Jonathan Mcaloon

The Foyle prize for poetry will restore your faith in arts awards

Those of us who were never destined to be great young poets can probably remember the attempts. I kept my verses from when I was 14 in a pillowcase, which was mercifully put in the wash. Writing poetry is like learning an instrument. You need a disproportionate amount of know-how simply not to sound terrible. But when I spent National Poetry Day at the South Bank Centre for the Foyle Young Poets Awards, there were no bum notes. You could hear a universal page-turning from the audience at certain points, as they all followed the readers on stage in booklet form.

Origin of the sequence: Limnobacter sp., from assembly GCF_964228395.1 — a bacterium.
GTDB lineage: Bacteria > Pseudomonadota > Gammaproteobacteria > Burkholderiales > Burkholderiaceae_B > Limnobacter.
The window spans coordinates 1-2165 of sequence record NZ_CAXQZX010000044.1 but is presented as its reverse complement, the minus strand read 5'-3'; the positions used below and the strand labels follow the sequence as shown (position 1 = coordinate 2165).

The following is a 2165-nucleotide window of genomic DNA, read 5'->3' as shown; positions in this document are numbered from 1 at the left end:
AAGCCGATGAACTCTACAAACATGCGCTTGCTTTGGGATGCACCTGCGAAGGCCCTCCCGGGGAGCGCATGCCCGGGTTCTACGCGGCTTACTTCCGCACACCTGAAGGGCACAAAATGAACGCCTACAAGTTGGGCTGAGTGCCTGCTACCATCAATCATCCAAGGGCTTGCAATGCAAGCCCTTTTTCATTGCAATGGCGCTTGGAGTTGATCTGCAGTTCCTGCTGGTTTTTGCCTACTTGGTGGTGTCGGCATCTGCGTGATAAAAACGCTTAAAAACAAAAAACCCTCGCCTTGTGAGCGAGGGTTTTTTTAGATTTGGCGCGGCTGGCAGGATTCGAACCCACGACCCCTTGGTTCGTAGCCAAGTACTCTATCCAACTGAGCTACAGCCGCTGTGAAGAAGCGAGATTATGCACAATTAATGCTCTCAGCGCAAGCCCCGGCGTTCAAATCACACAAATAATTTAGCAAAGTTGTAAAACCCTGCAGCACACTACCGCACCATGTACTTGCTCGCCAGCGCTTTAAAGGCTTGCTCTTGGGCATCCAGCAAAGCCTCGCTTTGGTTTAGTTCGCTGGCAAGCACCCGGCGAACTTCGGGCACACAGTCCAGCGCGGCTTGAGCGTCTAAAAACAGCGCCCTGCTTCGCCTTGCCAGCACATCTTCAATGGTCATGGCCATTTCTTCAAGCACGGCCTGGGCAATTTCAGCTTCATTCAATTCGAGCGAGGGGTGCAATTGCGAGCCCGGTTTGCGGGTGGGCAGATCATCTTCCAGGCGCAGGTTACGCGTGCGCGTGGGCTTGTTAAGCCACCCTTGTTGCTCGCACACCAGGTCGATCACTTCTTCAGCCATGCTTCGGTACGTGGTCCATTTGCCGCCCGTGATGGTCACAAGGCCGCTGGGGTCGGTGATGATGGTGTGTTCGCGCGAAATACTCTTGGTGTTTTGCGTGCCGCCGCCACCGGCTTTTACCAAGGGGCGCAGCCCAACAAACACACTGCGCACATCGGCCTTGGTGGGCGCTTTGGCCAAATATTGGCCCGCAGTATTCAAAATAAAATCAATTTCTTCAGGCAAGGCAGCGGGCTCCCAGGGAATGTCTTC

Here were a group of young poets who’d discovered the value of art and, what’s more, art for its own exploratory sake. Comedian Phill Jupitus, who was in attendance, said how great it was to see artists that were ‘young and style-free’, before they’d picked up the bad mannerisms or had time to start impersonating what they thought was the done thing.

The Poetry Society, who organise the prize, recently commissioned young Scottish poets to write about the independence referendum and perform their work at Gretna Green. One of these – an outstanding 13-year-old called Magnus Dixon, now a Foyle winner for the second year running – wrote about not knowing who he’d vote for. It’s great to see negative capability in motion. People easily forget poetry can be about doubt, or is in fact supposed to be about doubt.

This year Dixon’s Foyle entry, one of the finest, was about a storm. Jasmine Burgess, a thirteen year-old from Oxford, wrote a poem called ‘The Sea’ that was stunning and fresh, giving the ocean a ‘panting grin’ and a ‘taste of black olives’.

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